A Tool for the Design of Facilities for the Sustainable Production of Knowledge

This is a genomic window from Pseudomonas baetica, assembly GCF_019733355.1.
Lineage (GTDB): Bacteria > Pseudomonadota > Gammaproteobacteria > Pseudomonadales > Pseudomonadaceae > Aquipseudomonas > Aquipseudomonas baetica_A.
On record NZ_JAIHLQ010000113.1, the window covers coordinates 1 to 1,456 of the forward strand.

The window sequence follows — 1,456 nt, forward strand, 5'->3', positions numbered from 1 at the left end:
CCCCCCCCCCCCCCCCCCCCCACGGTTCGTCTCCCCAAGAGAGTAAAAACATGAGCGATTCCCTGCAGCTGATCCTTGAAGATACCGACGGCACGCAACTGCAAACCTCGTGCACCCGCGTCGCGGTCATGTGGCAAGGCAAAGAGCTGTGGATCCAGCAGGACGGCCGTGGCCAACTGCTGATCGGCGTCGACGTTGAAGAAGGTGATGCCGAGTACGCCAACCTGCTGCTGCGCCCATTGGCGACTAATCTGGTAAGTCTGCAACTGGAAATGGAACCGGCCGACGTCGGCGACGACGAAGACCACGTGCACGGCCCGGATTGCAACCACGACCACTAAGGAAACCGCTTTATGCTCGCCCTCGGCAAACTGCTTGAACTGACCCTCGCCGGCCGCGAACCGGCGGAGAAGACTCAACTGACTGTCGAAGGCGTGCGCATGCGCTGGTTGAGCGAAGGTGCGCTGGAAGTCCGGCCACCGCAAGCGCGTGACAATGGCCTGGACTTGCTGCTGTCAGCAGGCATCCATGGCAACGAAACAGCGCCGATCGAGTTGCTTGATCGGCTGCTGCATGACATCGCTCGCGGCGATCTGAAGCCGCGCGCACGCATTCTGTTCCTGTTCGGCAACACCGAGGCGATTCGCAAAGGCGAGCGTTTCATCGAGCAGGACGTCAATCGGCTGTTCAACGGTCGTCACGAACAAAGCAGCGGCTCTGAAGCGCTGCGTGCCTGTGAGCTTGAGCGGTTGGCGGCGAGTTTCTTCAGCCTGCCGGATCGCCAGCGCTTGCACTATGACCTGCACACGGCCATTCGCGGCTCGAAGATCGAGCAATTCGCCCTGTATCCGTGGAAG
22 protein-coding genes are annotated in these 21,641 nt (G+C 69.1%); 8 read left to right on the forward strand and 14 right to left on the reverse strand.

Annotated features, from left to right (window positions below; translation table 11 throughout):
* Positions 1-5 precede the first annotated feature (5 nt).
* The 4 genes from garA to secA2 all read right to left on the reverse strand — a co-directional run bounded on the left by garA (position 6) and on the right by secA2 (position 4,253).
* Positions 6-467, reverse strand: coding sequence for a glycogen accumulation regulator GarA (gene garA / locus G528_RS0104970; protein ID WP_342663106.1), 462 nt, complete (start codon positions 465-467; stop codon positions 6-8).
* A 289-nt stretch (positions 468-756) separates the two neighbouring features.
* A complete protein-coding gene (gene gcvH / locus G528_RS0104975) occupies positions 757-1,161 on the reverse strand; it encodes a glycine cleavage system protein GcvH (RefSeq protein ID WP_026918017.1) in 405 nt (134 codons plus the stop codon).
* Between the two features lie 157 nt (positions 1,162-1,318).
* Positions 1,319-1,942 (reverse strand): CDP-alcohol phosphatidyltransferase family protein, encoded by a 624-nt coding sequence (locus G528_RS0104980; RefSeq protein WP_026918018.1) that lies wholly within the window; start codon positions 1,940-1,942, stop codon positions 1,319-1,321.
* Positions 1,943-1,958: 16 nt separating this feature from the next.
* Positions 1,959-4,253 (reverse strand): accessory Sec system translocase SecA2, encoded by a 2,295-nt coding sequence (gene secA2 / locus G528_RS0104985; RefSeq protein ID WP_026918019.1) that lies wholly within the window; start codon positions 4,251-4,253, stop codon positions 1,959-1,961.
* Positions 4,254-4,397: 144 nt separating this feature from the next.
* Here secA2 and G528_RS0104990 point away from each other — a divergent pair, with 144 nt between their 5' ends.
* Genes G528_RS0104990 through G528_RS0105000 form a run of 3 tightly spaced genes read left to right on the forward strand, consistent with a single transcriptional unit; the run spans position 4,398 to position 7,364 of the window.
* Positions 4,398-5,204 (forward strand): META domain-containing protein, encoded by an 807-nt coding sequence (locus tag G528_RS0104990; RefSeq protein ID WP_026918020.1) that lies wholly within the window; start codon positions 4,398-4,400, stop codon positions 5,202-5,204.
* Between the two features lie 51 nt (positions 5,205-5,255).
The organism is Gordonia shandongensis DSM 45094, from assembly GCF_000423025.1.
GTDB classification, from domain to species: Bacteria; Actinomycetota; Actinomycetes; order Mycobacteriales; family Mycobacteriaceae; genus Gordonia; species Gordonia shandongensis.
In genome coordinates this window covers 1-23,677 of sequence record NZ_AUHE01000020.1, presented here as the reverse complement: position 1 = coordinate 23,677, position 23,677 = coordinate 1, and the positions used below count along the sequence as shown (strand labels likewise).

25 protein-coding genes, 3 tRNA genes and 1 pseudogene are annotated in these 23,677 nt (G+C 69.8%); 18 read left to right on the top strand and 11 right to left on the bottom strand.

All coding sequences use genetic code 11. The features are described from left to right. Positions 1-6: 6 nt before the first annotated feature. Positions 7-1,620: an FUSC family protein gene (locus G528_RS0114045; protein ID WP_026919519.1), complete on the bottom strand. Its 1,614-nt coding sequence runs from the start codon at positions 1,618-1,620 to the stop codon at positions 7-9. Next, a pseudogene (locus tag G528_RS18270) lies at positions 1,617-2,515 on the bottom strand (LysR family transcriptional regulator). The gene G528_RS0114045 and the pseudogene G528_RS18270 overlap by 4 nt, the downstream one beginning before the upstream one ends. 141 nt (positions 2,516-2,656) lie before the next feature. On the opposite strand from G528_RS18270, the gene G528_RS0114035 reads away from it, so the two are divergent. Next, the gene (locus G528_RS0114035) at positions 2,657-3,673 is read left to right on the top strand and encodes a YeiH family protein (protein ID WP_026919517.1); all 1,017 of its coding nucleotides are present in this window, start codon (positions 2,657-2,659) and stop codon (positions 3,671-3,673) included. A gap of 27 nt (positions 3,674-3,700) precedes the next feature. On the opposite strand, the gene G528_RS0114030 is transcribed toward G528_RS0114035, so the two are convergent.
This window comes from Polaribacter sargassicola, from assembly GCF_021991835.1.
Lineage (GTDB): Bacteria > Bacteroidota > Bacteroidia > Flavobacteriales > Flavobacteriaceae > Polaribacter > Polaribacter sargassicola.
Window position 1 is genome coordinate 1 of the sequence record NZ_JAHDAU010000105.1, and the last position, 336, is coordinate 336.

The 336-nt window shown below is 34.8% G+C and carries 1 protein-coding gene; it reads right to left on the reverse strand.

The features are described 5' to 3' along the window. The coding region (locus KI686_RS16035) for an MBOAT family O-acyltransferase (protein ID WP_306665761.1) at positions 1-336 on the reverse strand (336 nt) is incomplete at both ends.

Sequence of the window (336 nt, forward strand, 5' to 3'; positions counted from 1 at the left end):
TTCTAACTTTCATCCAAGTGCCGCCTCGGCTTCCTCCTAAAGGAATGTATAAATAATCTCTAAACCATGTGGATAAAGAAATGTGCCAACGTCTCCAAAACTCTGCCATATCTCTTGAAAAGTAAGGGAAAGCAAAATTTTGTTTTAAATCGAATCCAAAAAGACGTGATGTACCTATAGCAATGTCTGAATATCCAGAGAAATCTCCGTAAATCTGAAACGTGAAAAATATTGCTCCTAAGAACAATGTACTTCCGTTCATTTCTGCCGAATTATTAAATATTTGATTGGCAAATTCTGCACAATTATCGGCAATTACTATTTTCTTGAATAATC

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The aim of the study is to develop a ‘design tool’, that is a method to enhance the design and planning of facilities for the sustainable production of new knowledge. More precisely, the objective is to identify a method to support the conception of building complexes related to the long-term production of new knowledge. The tool is focused on the necessary spatial conditions pertaining to this end, especially the topological networks. Today, with profound developments in what has been called the Knowledge Economy and consequent changes in our society, new challenging design problems have to be faced. It appears that one of the most crucial of these is to design Sustainable Innovation Facilities which can meet the new needs and exploit the potential of the New Environment of our time.To solve this new problem, a new set of design methods is needed, in the form of a design tool. The concept of ‘Sustainable Development’ in the economy and the environment is applied to the production of new knowledge. The basic feature of ‘Sustainable Development’ is generalized as: the process of increasing or at least maintaining output in a changing environment by means of adaptation. One condition contributing significantly to such adaptation is knowledge ‘diversity’ of people interacting within what have been called ‘clusters’. There are two possibilities of achieving such clusters of high diversity: 1) through ‘virtual’ media and 2) through face-to-face interaction in ‘real’ places. Both are seen to be of value. Hence, facilities for sustainably producing new knowledge have to combine the advantages of both virtual and physical means. In certain situations, over-reliance on virtual media may to lead to ‘Cyberbalkanization’. This study thus concentrates on enhancing interaction in the ‘real places’ that exist in built environments. To measure physical diversity in clusters, three steps are suggested: 1. The identification of clustering locations in innovation facilities; 2. The identification of users interacting in such clustering locations; 3. The measurement of the diversity of the agents interacting in such clusters. To provide a better understanding of the concepts of diversity and cluster formation related to the physical spatial organization of a facility, the campus of TU Delft was chosen as a case study. The study shows that the possibility for physical interaction between knowledge agents in clusters from diverse academic backgrounds is very low, which forces us to think about conditions that may increase them. As a result, the study is concerned with the necessary conditions to allow the formation of clusters of high diversity in knowledge production facilities. These conditions are represented in terms of topological networks consisting of nodes, which represent places for potential encounters, and links between nodes, which represent accessibility between such places. We use the term ‘Archigraph’ for these networks. To construct the design tool, three examples of applications are considered to explore how the tool can be constructed. The three examples illustrate how to compare diversity of interacting groups in clusters for schemes in three different situations as follows: different network structure but similar allocation; different allocation but the same network structure; and different allocation with different network structure. To test the tool, two design options from a real design competition are used in another case study. We compare the ‘diversity index’ of the schemes using the design tool. Possible modifications to the tool are suggested as a result of this case study. Starting from methodologies developed by the Design Knowledge Systems Research Center (DKS) for the development of design tools, the research is also innovative in the following respects: 1. The transfer of concepts and techniques from the domains of economics, regional science, environmental sustainability, and sociology to the domain of spatial design, on the scale of building complexes; 2. The development of a model representing spatial attributes constraining face-to-face group interaction in the built environment; 3. The development of a design tool which can help in evaluating and optimizing the potential diversity of groups communicating within building complexes. The design tool proposed here is not intended for use as a deterministic design machine but as an aid to providing a better understanding in comparing alternative building plans when the topological network is taken as a necessary condition for enhancing physical interaction among diverse agents.